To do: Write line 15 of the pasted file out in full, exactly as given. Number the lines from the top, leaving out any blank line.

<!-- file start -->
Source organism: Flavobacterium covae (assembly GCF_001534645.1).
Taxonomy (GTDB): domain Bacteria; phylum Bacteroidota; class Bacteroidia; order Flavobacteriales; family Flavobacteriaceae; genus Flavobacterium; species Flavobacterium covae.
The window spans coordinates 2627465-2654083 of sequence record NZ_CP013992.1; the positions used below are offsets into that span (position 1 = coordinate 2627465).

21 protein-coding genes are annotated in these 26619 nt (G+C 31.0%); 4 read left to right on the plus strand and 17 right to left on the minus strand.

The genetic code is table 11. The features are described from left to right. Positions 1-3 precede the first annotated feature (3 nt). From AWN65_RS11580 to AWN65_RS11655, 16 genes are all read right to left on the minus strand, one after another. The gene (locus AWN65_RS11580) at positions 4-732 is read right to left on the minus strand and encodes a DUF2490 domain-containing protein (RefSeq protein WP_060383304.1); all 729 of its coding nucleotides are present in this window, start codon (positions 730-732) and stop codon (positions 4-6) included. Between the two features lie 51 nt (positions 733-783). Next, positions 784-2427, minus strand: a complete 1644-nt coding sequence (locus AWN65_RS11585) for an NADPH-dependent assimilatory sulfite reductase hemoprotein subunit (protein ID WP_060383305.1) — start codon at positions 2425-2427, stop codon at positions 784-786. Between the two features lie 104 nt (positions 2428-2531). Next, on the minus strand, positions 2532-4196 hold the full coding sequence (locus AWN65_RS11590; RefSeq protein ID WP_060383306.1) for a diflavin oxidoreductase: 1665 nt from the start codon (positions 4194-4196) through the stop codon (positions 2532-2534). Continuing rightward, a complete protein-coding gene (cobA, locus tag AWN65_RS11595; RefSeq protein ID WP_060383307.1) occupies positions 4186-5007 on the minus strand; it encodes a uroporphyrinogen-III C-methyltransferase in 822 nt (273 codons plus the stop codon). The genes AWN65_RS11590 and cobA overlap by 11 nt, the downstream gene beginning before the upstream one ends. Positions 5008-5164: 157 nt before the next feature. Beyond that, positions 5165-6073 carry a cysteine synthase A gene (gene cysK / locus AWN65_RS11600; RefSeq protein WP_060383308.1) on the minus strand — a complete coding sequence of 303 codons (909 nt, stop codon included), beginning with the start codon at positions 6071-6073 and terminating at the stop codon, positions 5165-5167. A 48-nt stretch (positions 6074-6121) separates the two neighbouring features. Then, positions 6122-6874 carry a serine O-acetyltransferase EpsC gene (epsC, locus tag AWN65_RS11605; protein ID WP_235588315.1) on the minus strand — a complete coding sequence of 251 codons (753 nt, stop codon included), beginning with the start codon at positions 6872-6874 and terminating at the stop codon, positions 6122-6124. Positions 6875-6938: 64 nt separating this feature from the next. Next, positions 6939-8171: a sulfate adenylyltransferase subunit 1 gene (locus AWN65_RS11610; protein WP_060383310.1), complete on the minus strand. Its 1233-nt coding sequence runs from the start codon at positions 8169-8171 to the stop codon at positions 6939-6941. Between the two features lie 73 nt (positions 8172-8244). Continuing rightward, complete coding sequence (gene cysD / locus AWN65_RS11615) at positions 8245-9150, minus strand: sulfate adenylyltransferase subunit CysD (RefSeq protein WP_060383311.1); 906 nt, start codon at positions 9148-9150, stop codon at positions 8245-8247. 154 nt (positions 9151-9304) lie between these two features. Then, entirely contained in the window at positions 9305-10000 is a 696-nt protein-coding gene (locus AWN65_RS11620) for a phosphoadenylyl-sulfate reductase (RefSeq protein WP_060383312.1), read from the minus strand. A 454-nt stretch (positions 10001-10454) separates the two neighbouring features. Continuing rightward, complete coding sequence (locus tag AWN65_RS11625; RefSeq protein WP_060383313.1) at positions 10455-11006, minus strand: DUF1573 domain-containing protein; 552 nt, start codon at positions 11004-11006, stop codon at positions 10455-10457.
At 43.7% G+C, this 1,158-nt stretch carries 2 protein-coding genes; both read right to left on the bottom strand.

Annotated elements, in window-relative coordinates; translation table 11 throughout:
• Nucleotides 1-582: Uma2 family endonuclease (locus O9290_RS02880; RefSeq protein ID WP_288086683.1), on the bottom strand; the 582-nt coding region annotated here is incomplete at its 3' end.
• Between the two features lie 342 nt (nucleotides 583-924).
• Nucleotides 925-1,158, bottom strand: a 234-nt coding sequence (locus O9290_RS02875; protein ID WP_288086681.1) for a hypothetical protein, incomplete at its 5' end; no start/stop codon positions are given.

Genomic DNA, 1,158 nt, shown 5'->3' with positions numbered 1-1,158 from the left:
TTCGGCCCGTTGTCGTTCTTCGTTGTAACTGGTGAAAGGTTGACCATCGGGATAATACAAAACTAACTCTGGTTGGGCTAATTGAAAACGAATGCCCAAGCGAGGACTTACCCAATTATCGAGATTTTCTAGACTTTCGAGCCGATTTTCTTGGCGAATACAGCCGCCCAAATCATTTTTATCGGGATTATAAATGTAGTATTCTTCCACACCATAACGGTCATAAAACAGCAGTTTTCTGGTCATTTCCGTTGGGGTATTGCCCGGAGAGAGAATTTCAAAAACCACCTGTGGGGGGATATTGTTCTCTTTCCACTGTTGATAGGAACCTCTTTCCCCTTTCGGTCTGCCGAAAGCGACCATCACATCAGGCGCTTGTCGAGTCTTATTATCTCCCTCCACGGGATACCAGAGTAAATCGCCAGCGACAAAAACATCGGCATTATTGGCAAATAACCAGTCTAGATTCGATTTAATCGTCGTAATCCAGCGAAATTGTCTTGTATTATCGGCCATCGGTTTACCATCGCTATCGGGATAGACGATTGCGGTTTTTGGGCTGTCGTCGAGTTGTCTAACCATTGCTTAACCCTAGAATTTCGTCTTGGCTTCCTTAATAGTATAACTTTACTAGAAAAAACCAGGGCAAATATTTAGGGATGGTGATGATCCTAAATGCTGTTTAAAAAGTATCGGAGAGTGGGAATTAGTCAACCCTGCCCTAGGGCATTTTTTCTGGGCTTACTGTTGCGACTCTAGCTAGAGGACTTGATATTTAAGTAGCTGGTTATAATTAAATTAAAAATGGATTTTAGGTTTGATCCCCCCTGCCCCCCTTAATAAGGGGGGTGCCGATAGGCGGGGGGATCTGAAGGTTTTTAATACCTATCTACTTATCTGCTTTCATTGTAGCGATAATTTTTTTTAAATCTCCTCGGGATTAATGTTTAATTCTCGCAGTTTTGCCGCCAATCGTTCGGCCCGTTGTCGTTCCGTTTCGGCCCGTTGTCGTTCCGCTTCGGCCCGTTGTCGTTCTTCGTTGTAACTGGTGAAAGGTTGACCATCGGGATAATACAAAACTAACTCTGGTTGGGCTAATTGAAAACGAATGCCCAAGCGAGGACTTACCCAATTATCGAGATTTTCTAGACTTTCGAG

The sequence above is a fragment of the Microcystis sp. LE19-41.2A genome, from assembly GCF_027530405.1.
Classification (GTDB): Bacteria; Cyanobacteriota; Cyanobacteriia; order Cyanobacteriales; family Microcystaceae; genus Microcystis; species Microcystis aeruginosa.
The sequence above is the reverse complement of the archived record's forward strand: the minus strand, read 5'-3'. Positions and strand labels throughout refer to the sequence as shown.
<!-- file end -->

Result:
The sequence above is the reverse complement of the archived record's forward strand: the minus strand, read 5'-3'. Positions and strand labels throughout refer to the sequence as shown.